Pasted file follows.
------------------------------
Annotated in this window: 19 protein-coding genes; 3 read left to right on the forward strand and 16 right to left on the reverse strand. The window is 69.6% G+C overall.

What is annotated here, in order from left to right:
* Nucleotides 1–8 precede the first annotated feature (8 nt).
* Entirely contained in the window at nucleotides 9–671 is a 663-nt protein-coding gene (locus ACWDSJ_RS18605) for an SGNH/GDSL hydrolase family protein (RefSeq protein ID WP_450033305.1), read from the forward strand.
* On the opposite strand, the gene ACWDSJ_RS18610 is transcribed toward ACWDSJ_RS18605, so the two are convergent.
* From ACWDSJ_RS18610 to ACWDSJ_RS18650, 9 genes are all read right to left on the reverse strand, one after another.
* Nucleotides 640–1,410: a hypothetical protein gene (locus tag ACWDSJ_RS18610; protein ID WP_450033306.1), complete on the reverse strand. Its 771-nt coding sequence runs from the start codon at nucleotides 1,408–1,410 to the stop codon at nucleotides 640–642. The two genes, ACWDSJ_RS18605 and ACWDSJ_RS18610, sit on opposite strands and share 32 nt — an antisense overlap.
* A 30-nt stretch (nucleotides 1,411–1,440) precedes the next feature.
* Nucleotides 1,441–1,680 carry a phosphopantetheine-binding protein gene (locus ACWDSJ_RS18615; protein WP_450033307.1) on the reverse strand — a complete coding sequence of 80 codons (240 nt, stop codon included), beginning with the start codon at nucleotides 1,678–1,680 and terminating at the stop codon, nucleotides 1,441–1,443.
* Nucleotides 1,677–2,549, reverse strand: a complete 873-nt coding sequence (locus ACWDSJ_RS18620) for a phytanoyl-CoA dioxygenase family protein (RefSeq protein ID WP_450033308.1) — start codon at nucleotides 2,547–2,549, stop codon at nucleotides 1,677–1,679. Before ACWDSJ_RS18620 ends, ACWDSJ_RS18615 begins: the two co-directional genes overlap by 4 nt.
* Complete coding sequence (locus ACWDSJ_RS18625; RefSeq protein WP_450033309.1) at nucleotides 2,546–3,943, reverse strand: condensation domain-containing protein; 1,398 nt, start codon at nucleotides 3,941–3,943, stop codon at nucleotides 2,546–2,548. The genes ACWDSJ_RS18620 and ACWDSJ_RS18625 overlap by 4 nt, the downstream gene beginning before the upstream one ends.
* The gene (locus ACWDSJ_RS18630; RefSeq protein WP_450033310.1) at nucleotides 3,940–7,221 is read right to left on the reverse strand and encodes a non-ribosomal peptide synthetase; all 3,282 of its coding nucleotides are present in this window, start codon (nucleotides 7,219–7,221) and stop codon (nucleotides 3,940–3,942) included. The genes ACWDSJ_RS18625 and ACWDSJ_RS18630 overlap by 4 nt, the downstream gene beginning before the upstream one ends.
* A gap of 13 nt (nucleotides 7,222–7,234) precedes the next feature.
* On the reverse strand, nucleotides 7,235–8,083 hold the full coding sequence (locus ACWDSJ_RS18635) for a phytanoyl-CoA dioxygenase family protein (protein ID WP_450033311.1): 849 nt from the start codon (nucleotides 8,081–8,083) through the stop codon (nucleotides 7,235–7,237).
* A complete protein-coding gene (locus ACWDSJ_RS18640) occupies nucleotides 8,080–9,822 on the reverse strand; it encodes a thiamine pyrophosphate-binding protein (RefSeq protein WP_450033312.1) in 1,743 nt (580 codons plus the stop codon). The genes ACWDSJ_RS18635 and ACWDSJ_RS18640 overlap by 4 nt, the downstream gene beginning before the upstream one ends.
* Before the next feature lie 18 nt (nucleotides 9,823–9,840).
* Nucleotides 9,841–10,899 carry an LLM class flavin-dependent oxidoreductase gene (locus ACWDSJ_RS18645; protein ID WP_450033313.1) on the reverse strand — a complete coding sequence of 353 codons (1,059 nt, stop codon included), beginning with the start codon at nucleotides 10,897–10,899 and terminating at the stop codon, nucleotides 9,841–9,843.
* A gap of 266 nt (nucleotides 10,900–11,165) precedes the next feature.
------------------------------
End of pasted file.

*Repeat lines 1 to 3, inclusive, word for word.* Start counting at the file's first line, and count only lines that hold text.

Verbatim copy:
Annotated in this window: 19 protein-coding genes; 3 read left to right on the forward strand and 16 right to left on the reverse strand. The window is 69.6% G+C overall.

What is annotated here, in order from left to right:
* Nucleotides 1–8 precede the first annotated feature (8 nt).